#Horror Comedy Flash Fiction Possession Anonymous For #OctoberFrights

Hello all! This is the last day of the October Frights blog hop, though the other authors will be adding content tomorrow so be sure to click the button below.

Here’s a little story about a support group with a difference. Ta ta!

Visit here for more horror/weird short stories

If paranormal/horror/gothic erotica is your thing visit here

And there’s my youtube channel for more free story videos

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7 Advice Podcasts For Writers Of Weird Fiction And Horror

I don’t know what I’m doing! Sometimes I think I do but, more often than not, the further into this writing game I get the more I realise I know far less than I thought. However help is at hand in the form of people who know a bit more than I do making words into microphones. Take their hand (don’t kiss it, it’s probably sticky) and follow them down a dark corridor. Or a well-lit one, whichever seems nicer.

Speculate!speculate!

Billing itself as the podcast for writers, readers and fans, Gregory A. Wilson and Bradley P. Beaulieu have been referred to as ‘the best interviewers currently podcasting about genre fiction.’ They’re also joined by Michael R. Underwood and all have a good background in writing weird. As well as in depth interviews they review books and discuss writing techniques and publishing.

Bizzong The Bizarre And Weird Fiction Podcast

If you like silly and daft you’ll feel at home here, but there’s a lot of information too. Frank Edler interviews a different weird writer each episode to discuss their work, life, and zombie Elvis.

The Horror Show With Brian Keenexkeene_horrorshow_podcast-cover.jpg.pagespeed.ic.K9Jc-hqB_E

Brian Keene seems like a nice man. He and his friends discuss horror fiction as a genre, the various news and points of interest facing horror authors and, well, pretty much anything else. It’s like having a nice cup of tea – except when they talk about something unpleasant, then it’s like having an unpleasant but interesting cup of tea.

This Is Horror

This is also an informative podcast! Authors discuss their personal work, outlining stories, getting published, getting self-published and everything it entails – pretty much anything a horror writer needs to know.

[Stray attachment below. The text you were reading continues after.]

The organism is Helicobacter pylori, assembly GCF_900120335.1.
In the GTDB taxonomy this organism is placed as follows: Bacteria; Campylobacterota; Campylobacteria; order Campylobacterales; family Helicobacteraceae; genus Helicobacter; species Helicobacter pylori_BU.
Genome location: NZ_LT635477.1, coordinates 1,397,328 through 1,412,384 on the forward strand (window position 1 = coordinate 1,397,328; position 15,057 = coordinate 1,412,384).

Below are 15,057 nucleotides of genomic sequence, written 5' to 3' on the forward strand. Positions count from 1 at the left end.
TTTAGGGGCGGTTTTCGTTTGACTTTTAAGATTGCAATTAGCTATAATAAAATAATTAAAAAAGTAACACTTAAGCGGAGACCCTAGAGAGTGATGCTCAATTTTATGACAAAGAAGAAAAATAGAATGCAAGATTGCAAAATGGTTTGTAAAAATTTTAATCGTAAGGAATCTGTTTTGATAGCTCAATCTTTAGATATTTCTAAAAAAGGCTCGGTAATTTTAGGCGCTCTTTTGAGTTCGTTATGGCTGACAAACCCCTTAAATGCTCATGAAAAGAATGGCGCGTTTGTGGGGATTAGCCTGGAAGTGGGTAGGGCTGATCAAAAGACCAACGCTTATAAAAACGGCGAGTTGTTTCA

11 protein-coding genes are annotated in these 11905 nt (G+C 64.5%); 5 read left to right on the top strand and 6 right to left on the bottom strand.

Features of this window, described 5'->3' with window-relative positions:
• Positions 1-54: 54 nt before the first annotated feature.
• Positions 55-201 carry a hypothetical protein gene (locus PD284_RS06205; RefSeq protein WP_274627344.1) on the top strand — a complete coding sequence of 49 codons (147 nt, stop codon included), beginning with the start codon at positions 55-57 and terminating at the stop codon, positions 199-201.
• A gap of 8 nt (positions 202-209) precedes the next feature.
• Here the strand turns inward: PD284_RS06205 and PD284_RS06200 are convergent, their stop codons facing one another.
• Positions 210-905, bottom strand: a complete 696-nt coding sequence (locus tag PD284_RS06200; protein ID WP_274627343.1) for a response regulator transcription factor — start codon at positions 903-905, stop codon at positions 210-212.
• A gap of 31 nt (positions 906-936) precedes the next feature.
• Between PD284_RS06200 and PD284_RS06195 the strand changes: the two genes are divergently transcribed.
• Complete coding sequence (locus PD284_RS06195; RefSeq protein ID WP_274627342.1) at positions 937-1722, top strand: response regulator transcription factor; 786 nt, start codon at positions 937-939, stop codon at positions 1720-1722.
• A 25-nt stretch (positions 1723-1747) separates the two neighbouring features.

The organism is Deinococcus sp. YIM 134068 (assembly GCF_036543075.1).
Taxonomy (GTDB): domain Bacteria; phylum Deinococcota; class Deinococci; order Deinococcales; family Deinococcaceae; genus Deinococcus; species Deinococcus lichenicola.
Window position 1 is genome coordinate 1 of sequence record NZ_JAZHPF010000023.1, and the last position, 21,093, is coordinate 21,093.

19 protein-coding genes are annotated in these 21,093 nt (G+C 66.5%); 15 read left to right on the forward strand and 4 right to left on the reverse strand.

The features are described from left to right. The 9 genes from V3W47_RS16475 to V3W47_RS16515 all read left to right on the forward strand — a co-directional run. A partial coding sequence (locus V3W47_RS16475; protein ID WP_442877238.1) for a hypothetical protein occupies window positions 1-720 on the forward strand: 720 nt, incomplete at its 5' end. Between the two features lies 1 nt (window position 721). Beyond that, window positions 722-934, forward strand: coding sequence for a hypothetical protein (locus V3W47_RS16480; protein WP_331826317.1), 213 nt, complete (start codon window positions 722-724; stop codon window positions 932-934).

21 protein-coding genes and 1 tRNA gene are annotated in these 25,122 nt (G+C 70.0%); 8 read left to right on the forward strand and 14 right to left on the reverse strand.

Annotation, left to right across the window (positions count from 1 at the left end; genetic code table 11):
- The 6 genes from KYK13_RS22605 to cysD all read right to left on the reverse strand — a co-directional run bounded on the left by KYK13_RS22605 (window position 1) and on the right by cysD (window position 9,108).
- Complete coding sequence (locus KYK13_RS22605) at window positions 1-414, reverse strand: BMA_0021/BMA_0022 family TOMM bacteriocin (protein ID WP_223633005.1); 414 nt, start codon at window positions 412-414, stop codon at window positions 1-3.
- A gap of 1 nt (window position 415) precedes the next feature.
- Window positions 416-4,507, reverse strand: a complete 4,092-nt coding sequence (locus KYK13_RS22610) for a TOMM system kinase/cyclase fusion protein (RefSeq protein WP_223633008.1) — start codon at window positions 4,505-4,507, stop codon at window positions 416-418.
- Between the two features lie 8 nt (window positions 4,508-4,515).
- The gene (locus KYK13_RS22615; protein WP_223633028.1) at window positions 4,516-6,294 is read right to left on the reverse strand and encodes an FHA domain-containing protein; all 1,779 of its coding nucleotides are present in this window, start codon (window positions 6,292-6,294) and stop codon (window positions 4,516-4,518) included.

The Outer DarkTheOuterDark1

Winner of the ‘This Is Horror’ award 2015, guests are interviewed about their books and writing techniques followed by ‘news from the weird.’ This is any information weird writers may find interesting such as anthologies looking for submissions.

Dead Robots’ Society

Soothing and amusing, they chat with a guest on subjects ranging from beta readers, selling yourself, emotional arcs and mankinis with heels. deadrobotssocietypodcast

The Horror Writer’s Podcast

Zach Bohannon and J. Thorn ‘discuss all things horror’ including an interview with the director of The Invitation, horror news and interesting TV. Bless their cottons.

Ta dah! Fill your ears with facts and interesting titbits and may it help you on your journey. Don’t forget to pack a lunch!

Bizarre Book Club 16: Space Mermaids, Sitcoms, Naked Friends And 20s Paris

Well, hello, glad you could drop in! There’s salsa on the table. OK, no there isn’t, could you pop out and get me some salsa? I’ll…pay you later…

Let’s dive in and look at the weird words that have drifted past my eyeballs the last few weeks.

naked-friends-justin-grimbolNaked Friends by Justin Grimbol. Not only does his surname sound like a crotchety troll living under a fallen log, but his book made me laugh out loud, or ‘lol’ as the unselfconscious say. Sure, it’s sometimes gross, quite juvenile and gamers will be sad at their portrayal (I’m sorry), but it really did tickle my funny bone.

It’s kind of a cross between The Curious Incident Of The Dog In The Night Time and Bored To Death in that the main character is an inept wannabe detective who advertises on Craigslist, but it’s definitely got it’s own feel. A feel that includes a layabout rich boy with three half naked girlfriends and a man called Boner who lives in his van.